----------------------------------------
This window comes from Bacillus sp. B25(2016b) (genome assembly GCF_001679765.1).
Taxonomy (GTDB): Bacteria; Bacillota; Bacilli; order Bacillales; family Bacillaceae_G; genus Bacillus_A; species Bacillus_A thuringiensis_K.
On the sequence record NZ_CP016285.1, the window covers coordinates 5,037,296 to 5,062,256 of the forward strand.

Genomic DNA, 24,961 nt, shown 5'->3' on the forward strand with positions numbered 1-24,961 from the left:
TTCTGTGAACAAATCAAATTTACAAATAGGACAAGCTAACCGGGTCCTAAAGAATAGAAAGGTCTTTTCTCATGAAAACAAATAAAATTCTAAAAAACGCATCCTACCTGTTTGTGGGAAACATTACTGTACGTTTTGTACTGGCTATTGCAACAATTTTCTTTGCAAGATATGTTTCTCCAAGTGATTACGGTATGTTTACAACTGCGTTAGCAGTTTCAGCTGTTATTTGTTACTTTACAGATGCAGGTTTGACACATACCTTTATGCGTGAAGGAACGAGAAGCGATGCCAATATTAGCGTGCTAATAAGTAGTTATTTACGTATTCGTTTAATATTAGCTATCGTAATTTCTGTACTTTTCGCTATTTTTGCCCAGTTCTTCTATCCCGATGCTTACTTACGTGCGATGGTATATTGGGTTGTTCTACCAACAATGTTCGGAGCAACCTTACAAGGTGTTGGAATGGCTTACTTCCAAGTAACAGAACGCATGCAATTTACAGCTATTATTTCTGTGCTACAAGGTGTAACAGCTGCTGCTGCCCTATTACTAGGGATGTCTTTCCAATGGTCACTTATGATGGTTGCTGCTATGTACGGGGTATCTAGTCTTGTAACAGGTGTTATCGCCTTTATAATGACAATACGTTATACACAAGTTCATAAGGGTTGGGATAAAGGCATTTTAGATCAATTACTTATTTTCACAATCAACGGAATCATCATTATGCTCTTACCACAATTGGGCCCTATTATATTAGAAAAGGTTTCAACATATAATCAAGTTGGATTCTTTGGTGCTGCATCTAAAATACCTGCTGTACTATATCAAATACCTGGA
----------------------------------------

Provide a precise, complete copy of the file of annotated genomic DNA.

This window comes from Bacillus sp. B25(2016b) (genome assembly GCF_001679765.1).
Taxonomy (GTDB): Bacteria; Bacillota; Bacilli; order Bacillales; family Bacillaceae_G; genus Bacillus_A; species Bacillus_A thuringiensis_K.
On the sequence record NZ_CP016285.1, the window covers coordinates 5,037,296 to 5,062,256 of the forward strand.

Genomic DNA, 24,961 nt, shown 5'->3' on the forward strand with positions numbered 1-24,961 from the left:
TTCTGTGAACAAATCAAATTTACAAATAGGACAAGCTAACCGGGTCCTAAAGAATAGAAAGGTCTTTTCTCATGAAAACAAATAAAATTCTAAAAAACGCATCCTACCTGTTTGTGGGAAACATTACTGTACGTTTTGTACTGGCTATTGCAACAATTTTCTTTGCAAGATATGTTTCTCCAAGTGATTACGGTATGTTTACAACTGCGTTAGCAGTTTCAGCTGTTATTTGTTACTTTACAGATGCAGGTTTGACACATACCTTTATGCGTGAAGGAACGAGAAGCGATGCCAATATTAGCGTGCTAATAAGTAGTTATTTACGTATTCGTTTAATATTAGCTATCGTAATTTCTGTACTTTTCGCTATTTTTGCCCAGTTCTTCTATCCCGATGCTTACTTACGTGCGATGGTATATTGGGTTGTTCTACCAACAATGTTCGGAGCAACCTTACAAGGTGTTGGAATGGCTTACTTCCAAGTAACAGAACGCATGCAATTTACAGCTATTATTTCTGTGCTACAAGGTGTAACAGCTGCTGCTGCCCTATTACTAGGGATGTCTTTCCAATGGTCACTTATGATGGTTGCTGCTATGTACGGGGTATCTAGTCTTGTAACAGGTGTTATCGCCTTTATAATGACAATACGTTATACACAAGTTCATAAGGGTTGGGATAAAGGCATTTTAGATCAATTACTTATTTTCACAATCAACGGAATCATCATTATGCTCTTACCACAATTGGGCCCTATTATATTAGAAAAGGTTTCAACATATAATCAAGTTGGATTCTTTGGTGCTGCATCTAAAATACCTGCTGTACTATATCAAATACCTGGA